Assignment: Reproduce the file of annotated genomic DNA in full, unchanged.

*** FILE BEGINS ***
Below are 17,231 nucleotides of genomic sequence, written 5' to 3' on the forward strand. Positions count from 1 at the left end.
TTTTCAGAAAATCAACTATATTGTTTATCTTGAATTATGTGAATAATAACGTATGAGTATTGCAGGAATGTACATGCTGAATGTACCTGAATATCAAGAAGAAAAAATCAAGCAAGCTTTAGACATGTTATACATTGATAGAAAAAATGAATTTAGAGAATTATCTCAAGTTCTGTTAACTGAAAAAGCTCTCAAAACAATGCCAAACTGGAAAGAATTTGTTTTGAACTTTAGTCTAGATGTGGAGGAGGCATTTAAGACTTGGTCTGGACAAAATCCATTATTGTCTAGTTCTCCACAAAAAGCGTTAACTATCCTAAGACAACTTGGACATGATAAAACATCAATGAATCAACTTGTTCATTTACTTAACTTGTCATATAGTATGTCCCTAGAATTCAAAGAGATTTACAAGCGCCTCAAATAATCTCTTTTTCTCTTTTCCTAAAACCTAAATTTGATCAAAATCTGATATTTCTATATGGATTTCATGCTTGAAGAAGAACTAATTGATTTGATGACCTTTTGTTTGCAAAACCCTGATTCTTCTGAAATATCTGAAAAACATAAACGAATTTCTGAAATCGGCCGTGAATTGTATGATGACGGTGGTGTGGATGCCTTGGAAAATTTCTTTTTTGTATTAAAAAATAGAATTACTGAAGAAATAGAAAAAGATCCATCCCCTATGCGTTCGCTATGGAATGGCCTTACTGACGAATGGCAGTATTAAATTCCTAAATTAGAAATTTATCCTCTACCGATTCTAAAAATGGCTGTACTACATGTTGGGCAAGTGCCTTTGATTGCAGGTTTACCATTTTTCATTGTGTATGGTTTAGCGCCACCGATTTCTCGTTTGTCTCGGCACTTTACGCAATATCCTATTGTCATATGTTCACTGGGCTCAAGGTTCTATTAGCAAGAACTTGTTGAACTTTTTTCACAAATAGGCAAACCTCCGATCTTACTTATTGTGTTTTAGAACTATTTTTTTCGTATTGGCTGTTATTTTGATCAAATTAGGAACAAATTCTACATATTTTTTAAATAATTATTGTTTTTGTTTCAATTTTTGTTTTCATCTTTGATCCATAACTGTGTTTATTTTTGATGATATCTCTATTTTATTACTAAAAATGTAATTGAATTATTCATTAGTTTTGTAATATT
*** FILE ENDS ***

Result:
Below are 17,231 nucleotides of genomic sequence, written 5' to 3' on the forward strand. Positions count from 1 at the left end.
TTTTCAGAAAATCAACTATATTGTTTATCTTGAATTATGTGAATAATAACGTATGAGTATTGCAGGAATGTACATGCTGAATGTACCTGAATATCAAGAAGAAAAAATCAAGCAAGCTTTAGACATGTTATACATTGATAGAAAAAATGAATTTAGAGAATTATCTCAAGTTCTGTTAACTGAAAAAGCTCTCAAAACAATGCCAAACTGGAAAGAATTTGTTTTGAACTTTAGTCTAGATGTGGAGGAGGCATTTAAGACTTGGTCTGGACAAAATCCATTATTGTCTAGTTCTCCACAAAAAGCGTTAACTATCCTAAGACAACTTGGACATGATAAAACATCAATGAATCAACTTGTTCATTTACTTAACTTGTCATATAGTATGTCCCTAGAATTCAAAGAGATTTACAAGCGCCTCAAATAATCTCTTTTTCTCTTTTCCTAAAACCTAAATTTGATCAAAATCTGATATTTCTATATGGATTTCATGCTTGAAGAAGAACTAATTGATTTGATGACCTTTTGTTTGCAAAACCCTGATTCTTCTGAAATATCTGAAAAACATAAACGAATTTCTGAAATCGGCCGTGAATTGTATGATGACGGTGGTGTGGATGCCTTGGAAAATTTCTTTTTTGTATTAAAAAATAGAATTACTGAAGAAATAGAAAAAGATCCATCCCCTATGCGTTCGCTATGGAATGGCCTTACTGACGAATGGCAGTATTAAATTCCTAAATTAGAAATTTATCCTCTACCGATTCTAAAAATGGCTGTACTACATGTTGGGCAAGTGCCTTTGATTGCAGGTTTACCATTTTTCATTGTGTATGGTTTAGCGCCACCGATTTCTCGTTTGTCTCGGCACTTTACGCAATATCCTATTGTCATATGTTCACTGGGCTCAAGGTTCTATTAGCAAGAACTTGTTGAACTTTTTTCACAAATAGGCAAACCTCCGATCTTACTTATTGTGTTTTAGAACTATTTTTTTCGTATTGGCTGTTATTTTGATCAAATTAGGAACAAATTCTACATATTTTTTAAATAATTATTGTTTTTGTTTCAATTTTTGTTTTCATCTTTGATCCATAACTGTGTTTATTTTTGATGATATCTCTATTTTATTACTAAAAATGTAATTGAATTATTCATTAGTTTTGTAATATT